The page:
In 1998, Herron saw Dr. John Biskind at an Arizona abortion facility. Biskind successfully aborted her baby, but he knew something was off: an hour and forty five minutes later, his patient still wasn’t alert. That didn’t prompt him to stick around through; he clocked out less than an hour after that to visit his tailor. The next time a doctor laid eyes on Lou Ann Herron, she was being wheeled into an emergency room.
Herron bled to death from a tear in her uterus. While the law in question wouldn’t have prevented her injuries, one of its provisions would have required Biskind to remain on site until Herron was released. Another would have demanded that he have admitting privileges at a local hospital.
Requiring a physician to have admitting privileges isn’t unusual; it’s standard at clinics offering all kinds of medical services. Admitting privileges allow a doctor to bypass the ER and make sure the hospital knows a patient’s condition ahead of time. That’s important when you’re suffering from internal injuries, a lesson the abortion industry has taught too many women.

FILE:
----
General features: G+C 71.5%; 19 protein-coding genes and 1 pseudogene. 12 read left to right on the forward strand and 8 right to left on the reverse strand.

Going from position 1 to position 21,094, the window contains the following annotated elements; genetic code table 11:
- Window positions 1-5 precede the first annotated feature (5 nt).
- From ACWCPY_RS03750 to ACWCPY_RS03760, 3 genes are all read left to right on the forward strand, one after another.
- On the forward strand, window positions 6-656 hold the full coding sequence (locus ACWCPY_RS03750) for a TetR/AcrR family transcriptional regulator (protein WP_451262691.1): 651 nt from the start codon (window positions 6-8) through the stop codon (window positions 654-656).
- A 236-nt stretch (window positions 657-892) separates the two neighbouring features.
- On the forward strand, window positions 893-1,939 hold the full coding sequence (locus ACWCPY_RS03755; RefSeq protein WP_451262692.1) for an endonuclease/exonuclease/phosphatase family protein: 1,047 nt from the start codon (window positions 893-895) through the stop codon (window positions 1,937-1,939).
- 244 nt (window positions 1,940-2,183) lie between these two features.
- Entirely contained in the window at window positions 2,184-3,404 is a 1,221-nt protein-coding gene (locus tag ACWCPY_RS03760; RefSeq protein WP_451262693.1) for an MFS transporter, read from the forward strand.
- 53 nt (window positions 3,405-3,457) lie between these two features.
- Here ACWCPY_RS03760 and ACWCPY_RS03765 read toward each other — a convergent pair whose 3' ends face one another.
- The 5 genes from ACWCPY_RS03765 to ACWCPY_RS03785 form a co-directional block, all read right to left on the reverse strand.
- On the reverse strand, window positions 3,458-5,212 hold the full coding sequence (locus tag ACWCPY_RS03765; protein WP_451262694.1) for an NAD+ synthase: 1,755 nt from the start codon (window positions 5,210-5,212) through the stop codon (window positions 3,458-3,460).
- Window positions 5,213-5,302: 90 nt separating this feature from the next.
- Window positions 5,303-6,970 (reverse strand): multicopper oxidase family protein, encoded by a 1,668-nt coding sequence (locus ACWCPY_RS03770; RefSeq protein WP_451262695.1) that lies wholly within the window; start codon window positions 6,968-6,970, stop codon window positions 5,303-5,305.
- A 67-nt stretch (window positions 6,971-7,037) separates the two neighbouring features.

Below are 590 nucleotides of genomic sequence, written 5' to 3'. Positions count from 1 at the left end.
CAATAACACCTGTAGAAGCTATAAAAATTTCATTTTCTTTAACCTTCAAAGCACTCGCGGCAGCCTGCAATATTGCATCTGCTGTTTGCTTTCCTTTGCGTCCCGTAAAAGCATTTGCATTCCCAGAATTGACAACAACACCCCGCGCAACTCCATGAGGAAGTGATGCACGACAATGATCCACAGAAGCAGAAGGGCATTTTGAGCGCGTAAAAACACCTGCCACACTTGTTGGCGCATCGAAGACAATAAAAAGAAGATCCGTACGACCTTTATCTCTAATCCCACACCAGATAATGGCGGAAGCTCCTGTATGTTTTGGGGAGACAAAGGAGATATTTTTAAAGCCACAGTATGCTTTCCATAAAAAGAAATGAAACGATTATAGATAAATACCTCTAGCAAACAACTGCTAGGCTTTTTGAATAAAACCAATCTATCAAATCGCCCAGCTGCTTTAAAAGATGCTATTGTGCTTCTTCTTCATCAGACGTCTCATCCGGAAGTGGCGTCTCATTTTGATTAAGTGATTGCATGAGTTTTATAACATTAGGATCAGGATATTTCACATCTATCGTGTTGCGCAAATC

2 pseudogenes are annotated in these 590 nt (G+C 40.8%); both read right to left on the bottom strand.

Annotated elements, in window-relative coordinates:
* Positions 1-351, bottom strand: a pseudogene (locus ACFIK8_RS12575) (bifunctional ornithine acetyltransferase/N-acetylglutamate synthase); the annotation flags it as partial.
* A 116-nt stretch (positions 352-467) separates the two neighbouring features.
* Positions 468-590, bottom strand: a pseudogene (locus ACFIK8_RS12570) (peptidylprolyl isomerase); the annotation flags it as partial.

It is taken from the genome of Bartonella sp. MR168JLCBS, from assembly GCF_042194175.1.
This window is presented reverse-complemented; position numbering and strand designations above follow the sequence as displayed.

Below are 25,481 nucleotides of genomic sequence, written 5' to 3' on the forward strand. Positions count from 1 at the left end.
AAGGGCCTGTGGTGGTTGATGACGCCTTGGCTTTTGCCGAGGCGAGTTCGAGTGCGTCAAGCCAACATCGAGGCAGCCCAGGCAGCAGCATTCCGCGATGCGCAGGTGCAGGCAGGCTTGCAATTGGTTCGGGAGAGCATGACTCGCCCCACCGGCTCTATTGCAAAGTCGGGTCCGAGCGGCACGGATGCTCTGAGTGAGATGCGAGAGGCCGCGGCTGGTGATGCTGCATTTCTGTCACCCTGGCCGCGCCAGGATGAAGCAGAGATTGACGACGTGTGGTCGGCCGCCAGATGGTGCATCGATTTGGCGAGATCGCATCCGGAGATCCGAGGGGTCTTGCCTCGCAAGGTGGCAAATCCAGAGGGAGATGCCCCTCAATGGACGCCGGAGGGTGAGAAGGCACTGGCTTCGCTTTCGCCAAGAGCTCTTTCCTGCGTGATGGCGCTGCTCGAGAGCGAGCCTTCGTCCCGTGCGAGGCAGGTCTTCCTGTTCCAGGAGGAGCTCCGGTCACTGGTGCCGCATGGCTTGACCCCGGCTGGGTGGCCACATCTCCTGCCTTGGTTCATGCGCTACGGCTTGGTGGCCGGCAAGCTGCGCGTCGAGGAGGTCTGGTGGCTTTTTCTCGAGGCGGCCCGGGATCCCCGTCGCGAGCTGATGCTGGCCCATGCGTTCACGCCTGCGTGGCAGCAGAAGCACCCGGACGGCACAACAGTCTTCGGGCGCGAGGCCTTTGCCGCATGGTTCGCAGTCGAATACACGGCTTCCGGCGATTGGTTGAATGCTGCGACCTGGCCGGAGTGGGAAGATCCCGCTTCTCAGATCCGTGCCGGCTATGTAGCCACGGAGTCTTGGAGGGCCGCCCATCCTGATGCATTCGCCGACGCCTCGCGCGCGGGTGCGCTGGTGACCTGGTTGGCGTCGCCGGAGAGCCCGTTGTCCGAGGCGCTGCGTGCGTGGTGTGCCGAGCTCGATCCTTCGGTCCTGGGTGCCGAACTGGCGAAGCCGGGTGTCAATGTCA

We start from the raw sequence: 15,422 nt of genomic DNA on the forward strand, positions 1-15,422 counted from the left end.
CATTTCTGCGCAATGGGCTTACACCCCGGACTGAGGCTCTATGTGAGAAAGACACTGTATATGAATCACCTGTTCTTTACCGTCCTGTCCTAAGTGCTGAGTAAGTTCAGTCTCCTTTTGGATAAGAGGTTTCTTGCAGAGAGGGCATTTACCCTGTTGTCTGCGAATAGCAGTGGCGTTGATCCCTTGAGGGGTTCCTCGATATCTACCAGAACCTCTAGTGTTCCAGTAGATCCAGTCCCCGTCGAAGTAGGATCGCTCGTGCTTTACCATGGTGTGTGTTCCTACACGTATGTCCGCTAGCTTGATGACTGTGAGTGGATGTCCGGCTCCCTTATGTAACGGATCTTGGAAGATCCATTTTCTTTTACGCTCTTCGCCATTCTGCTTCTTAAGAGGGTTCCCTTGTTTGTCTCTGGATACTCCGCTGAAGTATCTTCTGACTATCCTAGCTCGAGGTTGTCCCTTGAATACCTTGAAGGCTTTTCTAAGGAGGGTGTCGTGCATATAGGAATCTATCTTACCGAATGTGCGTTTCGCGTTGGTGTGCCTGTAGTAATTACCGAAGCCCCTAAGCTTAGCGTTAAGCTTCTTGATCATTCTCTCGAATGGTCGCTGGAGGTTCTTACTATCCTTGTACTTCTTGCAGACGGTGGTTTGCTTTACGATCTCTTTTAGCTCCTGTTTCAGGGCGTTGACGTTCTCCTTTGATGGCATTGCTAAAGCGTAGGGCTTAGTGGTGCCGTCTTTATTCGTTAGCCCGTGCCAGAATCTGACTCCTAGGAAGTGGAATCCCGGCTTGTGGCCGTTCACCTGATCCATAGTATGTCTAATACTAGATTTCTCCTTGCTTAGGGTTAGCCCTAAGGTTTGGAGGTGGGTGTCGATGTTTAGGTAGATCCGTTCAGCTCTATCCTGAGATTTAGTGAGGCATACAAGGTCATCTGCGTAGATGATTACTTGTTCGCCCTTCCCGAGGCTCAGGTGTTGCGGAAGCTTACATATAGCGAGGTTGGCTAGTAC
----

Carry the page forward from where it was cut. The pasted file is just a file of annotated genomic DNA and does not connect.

Yet another provision requires abortion centers to meet the same standards as other surgical facilities. Those in the abortion industry claim this expectation is too onerous–probably because they can’t even meet the standards that already exist. The abortion chain that’s suing Texas has been cited for multiple health code violations, including the use of rusty equipment, something that “had the likelihood to cause infection.”
Additional citations were given when staff didn’t “perform the correct procedure for the sterilization of the surgical instruments,” a potential cause of “infection control issues.” The outfit was also fined for not having “a midlevel provider, a registered nurse, or a licensed vocational nurse” at one of its locations.
Yes, Texas’ law does address an undue burden: the burden of burying a loved one. Time and again, abortionists have put that burden on families across the country. The Supreme Court should let lawmakers lift it.